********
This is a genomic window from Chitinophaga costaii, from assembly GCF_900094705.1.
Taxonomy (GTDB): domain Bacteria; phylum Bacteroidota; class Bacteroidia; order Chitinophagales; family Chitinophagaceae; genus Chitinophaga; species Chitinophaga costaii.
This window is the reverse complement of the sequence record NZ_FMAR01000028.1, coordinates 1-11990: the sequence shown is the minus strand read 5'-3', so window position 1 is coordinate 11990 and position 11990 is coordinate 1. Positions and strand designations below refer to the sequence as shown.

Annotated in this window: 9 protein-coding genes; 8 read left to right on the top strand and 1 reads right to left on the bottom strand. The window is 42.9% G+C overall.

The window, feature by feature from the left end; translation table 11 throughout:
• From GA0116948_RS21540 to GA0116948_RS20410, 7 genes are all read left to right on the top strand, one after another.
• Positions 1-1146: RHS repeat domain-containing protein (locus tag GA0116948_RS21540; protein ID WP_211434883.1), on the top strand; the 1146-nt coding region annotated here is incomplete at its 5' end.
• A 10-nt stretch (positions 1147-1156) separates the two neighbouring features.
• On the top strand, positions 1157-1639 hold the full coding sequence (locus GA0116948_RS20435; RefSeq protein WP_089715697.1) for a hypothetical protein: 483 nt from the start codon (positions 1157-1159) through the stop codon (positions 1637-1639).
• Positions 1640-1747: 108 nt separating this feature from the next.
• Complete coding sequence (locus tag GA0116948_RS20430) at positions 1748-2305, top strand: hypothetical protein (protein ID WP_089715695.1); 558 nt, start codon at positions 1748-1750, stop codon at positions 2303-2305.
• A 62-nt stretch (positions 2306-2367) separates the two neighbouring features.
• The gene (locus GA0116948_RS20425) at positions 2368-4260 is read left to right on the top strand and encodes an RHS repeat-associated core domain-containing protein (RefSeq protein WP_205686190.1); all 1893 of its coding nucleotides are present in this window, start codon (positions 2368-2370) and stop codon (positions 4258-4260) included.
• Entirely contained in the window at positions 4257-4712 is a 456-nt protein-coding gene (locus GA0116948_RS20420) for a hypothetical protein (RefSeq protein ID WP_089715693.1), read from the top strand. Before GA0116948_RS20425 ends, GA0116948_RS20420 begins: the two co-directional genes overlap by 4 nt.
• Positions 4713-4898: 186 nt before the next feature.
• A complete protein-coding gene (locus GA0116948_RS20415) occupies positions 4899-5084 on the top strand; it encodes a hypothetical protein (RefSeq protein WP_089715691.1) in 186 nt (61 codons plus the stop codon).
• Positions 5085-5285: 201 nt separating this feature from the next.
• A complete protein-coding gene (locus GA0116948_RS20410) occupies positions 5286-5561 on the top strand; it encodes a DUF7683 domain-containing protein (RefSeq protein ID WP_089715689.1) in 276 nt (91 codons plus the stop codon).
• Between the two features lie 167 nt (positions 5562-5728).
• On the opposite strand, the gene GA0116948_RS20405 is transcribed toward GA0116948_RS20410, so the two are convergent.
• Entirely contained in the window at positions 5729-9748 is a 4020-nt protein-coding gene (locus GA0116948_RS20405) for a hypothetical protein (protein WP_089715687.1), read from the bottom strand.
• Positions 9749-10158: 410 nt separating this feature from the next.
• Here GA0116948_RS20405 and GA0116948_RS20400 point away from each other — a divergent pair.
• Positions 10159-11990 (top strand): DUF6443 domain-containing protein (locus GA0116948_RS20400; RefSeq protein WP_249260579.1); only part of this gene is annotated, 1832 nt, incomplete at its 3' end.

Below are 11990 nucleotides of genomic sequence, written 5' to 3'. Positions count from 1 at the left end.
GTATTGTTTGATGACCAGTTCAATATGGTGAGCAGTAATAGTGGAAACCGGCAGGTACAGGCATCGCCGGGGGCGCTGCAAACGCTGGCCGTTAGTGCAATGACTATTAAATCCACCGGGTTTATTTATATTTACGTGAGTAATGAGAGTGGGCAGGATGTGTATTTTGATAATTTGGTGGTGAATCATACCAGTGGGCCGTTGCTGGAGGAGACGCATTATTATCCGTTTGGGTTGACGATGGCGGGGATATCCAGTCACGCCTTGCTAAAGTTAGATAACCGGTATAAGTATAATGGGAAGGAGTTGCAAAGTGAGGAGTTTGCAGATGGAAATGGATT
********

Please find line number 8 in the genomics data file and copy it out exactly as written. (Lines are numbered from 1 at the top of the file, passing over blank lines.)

• A 10-nt stretch (positions 1147-1156) separates the two neighbouring features.